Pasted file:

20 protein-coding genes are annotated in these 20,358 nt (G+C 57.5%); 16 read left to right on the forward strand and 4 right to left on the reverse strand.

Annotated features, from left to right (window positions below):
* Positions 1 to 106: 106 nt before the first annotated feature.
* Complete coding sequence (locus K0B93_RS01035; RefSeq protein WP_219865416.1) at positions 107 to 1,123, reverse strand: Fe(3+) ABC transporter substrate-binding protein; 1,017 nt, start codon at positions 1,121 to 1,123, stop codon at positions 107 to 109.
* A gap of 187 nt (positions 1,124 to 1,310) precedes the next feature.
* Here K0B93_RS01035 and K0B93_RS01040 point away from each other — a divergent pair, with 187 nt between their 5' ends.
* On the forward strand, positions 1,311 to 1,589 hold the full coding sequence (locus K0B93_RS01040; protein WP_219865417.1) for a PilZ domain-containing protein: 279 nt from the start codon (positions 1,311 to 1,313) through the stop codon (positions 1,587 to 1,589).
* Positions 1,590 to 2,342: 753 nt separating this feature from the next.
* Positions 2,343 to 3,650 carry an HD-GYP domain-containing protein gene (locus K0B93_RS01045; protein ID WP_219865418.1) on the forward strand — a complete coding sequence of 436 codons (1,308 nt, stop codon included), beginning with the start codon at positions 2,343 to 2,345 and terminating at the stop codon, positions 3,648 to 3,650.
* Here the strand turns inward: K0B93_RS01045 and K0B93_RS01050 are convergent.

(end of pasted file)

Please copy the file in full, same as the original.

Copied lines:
20 protein-coding genes are annotated in these 20,358 nt (G+C 57.5%); 16 read left to right on the forward strand and 4 right to left on the reverse strand.

Annotated features, from left to right (window positions below):
* Positions 1 to 106: 106 nt before the first annotated feature.
* Complete coding sequence (locus K0B93_RS01035; RefSeq protein WP_219865416.1) at positions 107 to 1,123, reverse strand: Fe(3+) ABC transporter substrate-binding protein; 1,017 nt, start codon at positions 1,121 to 1,123, stop codon at positions 107 to 109.
* A gap of 187 nt (positions 1,124 to 1,310) precedes the next feature.
* Here K0B93_RS01035 and K0B93_RS01040 point away from each other — a divergent pair, with 187 nt between their 5' ends.
* On the forward strand, positions 1,311 to 1,589 hold the full coding sequence (locus K0B93_RS01040; protein WP_219865417.1) for a PilZ domain-containing protein: 279 nt from the start codon (positions 1,311 to 1,313) through the stop codon (positions 1,587 to 1,589).
* Positions 1,590 to 2,342: 753 nt separating this feature from the next.
* Positions 2,343 to 3,650 carry an HD-GYP domain-containing protein gene (locus K0B93_RS01045; protein ID WP_219865418.1) on the forward strand — a complete coding sequence of 436 codons (1,308 nt, stop codon included), beginning with the start codon at positions 2,343 to 2,345 and terminating at the stop codon, positions 3,648 to 3,650.
* Here the strand turns inward: K0B93_RS01045 and K0B93_RS01050 are convergent.